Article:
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# lovelabUCL / dimensionality

Estimating the functional dimensionality of neural representations

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# Functional Dimensionality

## Authors

• Christiane Ahlheim: wrote original codebase in Matlab.

• Giles Greenway: wrote original codebase in Python and optimised Matlab code.

• Sebastian Bobadilla-Suarez, Kurt Braunlich, & Olivia Guest: modified Python and Matlab codebases for new features and release.

## Overview

This is a method implemented in both Matlab and Python to estimate the functional dimensionality of (neural) data, as described in Estimating the functional dimensionality of neural representations Ahlheim, C. & Love, B.C. (2018). Estimating the functional dimensionality of neural representations. Neuroimage, DOI: 10.1016/j.neuroimage.2018.06.015.

Guidance for the Matlab and Python implementations is provided below.

For those interested in an overview of how the method works, a brief description follows. The method tests all possible dimensionalities where each dimensionality corresponds to a model. The best performing model is selected and is evaluated on held out test data. The procedure uses nested training, validation, and test sets to evaluate models. Each model is trained on the training data, then evaluated on the validation data. The model that performs best on the validation data is then retrained on both the training and validation data and is then tested on the held out test data. This held out test provides an unbiased evaluation of the winning model's performance in terms of the Pearson correlation between the model's prediction for the test set and the actual test set data. According to the null hypothesis, this correlation should be zero.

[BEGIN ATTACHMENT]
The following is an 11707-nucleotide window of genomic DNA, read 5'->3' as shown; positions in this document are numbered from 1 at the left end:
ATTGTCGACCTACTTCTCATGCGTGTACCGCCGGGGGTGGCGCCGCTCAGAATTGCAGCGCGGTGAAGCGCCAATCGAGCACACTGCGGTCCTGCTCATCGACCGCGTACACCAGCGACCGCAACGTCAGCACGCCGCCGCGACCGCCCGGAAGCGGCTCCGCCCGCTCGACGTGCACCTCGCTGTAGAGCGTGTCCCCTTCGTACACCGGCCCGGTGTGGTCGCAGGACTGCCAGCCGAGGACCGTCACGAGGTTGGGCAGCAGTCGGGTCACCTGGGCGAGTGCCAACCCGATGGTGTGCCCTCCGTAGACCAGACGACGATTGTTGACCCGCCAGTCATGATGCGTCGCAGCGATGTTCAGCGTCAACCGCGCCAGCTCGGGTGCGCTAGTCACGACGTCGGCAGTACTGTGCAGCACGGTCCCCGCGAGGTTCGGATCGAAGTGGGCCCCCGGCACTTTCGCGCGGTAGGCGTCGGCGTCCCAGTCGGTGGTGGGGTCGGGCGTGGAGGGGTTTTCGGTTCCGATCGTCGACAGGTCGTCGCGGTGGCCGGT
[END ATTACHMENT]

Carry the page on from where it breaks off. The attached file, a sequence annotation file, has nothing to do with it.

There are many such evaluations performed by the code. Each run plays the role of training, validation, and test set for all possible combinations. Therefore, a design with 6 runs will have 6 possible test runs X 5 possible arrangements of validation and training runs, which will result in 30 distinct outputs from our function. Each output consists of the subject number, which run was used as the the test set, winning model dimensionality, and the test correlation. When the optional flag is set to "mean", the method does some aggregation for the user, following the method reported in Ahlheim and Love (2018), and there is only one output for each run. Whether this flag is used or not, the outputs can be used to determine statistical significance or to estimate the functional dimensionality (please see Ahlheim and Love, 2018).

## Citation

Please cite this paper if you use this software (also see CITATION.cff and CITATION.bib for a BibTeX file):

## Matlab

### Usage

`functional_dimensionality(wholebrain_all, mask, subject_IDs, full)`

This function returns the following variables:

• `winning_models`: best dimensionality
• `test_correlations`: correlation for winning model for out-of-sample test run
• `test_runs`: indices for the test run
• `subject_IDs`: subject identifier

### Demo

A small (<1Mb) amount of simulated data with nominal dimensionality 4 for 64 voxels and 6 sessions for 20 subjects is provided in the `./Matlab/demo_data` directory, along with a 4x4x4 mask with all voxels set to "true". This can be used as follows:

```clear all; close all; clc;

[vox, cond, sessions, subjects] = size(matfile.sample_data);
wholebrain_all = {};
subject_IDs=[];
for i = 1:subjects
brain = matfile.sample_data(:,:,:,i);
wholebrain_all{i} = brain;
subject_IDs = [subject_IDs i];
end

% select 'full' or 'mean' option:
%   - full=0: estimate best dimensionality by averaging over inner CV loop. (as